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The Youth and Social Media

The Youth and Social Media

2004 was a revolutionary year for communication. It was the year when Mark Zuckerberg introduced the globe to Facebook. Although Facebook wasn’t the first social media platform to arrive on the scene, it was definitely the first of its kind.

It had loads and loads of features and various ways in which people could connect with their existing friends, and also make new ones. Although this model of social media, like its predecessors, was built to connect with your friends, the additional feature of making new ones stood out a lot. Your portrayal of yourself and your opinions started to matter more. People wanted to be as popular as they could to get more and more people to like them. This sort of mentality was identified by Jack Dorsey in 2007 and he launched Twitter, and, we know what Twitter is: an endless ocean of people’s opinions manicured into two hundred and eighty characters, aimed to either make, break or prove a point.

A lot of other social media platforms soon followed, and, the scene now wasn’t just limited to connecting and sharing what you think for gaining popularity, but, it had extended to your daily lifestyle as well, particularly in platforms like Facebook and Instagram. This was also followed by instant messaging in platforms like WhatsApp and Snapchat, and today, we are seeing the rise of micro-vlogging platforms like Tik-Tok and its myriad copies. The result : people were hooked!

Social media isn’t just a way to connect anymore. It has become an entire way of life in itself. It had become a necessity for many people, and no, its not just youngsters who are in this, people of all ages are party to it and everyone knows that. But, for the sake of our topic, let me limit myself to its impact on the youngsters.

Social media, which was supposed to empower us to communicate, isn’t just limited to that function. Unfortunately, the roles have been reversed; the users are no longer the users, and the objects are no longer objects. The objects have become the new users who are using the new objects who were formerly the users. Social media has become a very strong puppeteer in today’s world, and I can bet that it has the largest collection of puppets any puppeteer ever had.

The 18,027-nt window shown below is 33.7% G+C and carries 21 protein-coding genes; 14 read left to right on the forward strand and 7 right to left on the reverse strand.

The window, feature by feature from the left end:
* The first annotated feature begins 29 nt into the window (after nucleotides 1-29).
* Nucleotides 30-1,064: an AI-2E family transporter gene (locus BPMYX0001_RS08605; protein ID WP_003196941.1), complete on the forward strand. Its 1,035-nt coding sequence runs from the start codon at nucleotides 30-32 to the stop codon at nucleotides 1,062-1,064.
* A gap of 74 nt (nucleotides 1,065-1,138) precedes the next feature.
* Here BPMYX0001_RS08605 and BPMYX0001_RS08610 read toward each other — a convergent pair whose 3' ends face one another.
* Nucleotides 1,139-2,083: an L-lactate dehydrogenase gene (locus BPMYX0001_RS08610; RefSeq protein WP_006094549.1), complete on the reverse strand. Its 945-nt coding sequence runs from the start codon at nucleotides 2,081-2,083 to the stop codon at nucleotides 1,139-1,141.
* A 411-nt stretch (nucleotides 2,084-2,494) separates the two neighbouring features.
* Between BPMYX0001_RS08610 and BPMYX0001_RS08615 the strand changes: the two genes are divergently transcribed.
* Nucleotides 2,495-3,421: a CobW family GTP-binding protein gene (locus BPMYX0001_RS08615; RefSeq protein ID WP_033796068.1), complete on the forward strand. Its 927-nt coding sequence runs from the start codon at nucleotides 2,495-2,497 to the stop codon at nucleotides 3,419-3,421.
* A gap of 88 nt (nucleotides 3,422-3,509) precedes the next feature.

This new addiction, this easy way of getting a dopamine rush, is promoting a lot of ill effects like ruining ones work ethic, their responsiveness towards the real world and above all, an attitude of procrastination. Yeah, you read that right, procrastination isn’t just a bad habit anymore, it has developed into an attitude in itself. The youngsters are addicted to this dopamine high which is available so easily and in such multitude. So much, that many of them fail to see the real pleasures of life. They gasp in awe at watching people doing amazing things, but seldom drag their own butts to push their own selves to do amazing things. This is also affecting the creativity of youngsters, because, their minds aren’t put to much use.

While I’m not against the existence of social media, and I believe that social media isn’t a social evil, and has a lot of pros attached to it as well, but the big multitude of people hooked onto it is a matter of big concern. The communication skills of today’s youngsters has both improved and degraded because of social media. While constant communication improves your expression as well as the matter of what you speak, constant use of acronyms completely wrecks a person’s language skills. Although people now communicate more, there are many people who speak perfectly behind the screens, but don’t communicate that effectively in person.

In the end, I’d say, that social media is also a tool with its own utility, and, what we do with it is in our own hands. The knife which a chef uses to cut vegetables can also be used to stab someone, but, the judge won’t pass the sentence onto the knife, and nor will the knife be paid for preparing the meal.

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About The Author

Blake Stars

Private, but not limited. I look at everything in life as a story, and like to see the world as a collection of several beautiful stories weaved into one.

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